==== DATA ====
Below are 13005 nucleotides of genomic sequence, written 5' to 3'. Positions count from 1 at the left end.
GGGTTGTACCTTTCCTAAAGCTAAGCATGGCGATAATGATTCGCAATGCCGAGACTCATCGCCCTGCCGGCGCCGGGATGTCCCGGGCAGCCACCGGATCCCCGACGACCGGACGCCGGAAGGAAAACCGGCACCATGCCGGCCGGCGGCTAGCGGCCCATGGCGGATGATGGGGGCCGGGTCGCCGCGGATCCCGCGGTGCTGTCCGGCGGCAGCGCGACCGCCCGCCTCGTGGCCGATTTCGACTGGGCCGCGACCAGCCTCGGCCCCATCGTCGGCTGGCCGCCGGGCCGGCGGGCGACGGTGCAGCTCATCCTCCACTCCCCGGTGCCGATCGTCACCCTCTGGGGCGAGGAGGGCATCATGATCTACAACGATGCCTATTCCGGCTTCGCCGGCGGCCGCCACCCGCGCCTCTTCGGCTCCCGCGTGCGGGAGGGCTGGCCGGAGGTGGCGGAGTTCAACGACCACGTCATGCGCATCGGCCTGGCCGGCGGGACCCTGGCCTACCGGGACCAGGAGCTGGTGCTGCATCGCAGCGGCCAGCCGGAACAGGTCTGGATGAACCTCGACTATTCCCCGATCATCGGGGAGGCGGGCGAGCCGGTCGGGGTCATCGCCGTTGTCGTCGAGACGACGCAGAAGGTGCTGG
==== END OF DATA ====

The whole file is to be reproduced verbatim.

Below are 13005 nucleotides of genomic sequence, written 5' to 3'. Positions count from 1 at the left end.
GGGTTGTACCTTTCCTAAAGCTAAGCATGGCGATAATGATTCGCAATGCCGAGACTCATCGCCCTGCCGGCGCCGGGATGTCCCGGGCAGCCACCGGATCCCCGACGACCGGACGCCGGAAGGAAAACCGGCACCATGCCGGCCGGCGGCTAGCGGCCCATGGCGGATGATGGGGGCCGGGTCGCCGCGGATCCCGCGGTGCTGTCCGGCGGCAGCGCGACCGCCCGCCTCGTGGCCGATTTCGACTGGGCCGCGACCAGCCTCGGCCCCATCGTCGGCTGGCCGCCGGGCCGGCGGGCGACGGTGCAGCTCATCCTCCACTCCCCGGTGCCGATCGTCACCCTCTGGGGCGAGGAGGGCATCATGATCTACAACGATGCCTATTCCGGCTTCGCCGGCGGCCGCCACCCGCGCCTCTTCGGCTCCCGCGTGCGGGAGGGCTGGCCGGAGGTGGCGGAGTTCAACGACCACGTCATGCGCATCGGCCTGGCCGGCGGGACCCTGGCCTACCGGGACCAGGAGCTGGTGCTGCATCGCAGCGGCCAGCCGGAACAGGTCTGGATGAACCTCGACTATTCCCCGATCATCGGGGAGGCGGGCGAGCCGGTCGGGGTCATCGCCGTTGTCGTCGAGACGACGCAGAAGGTGCTGG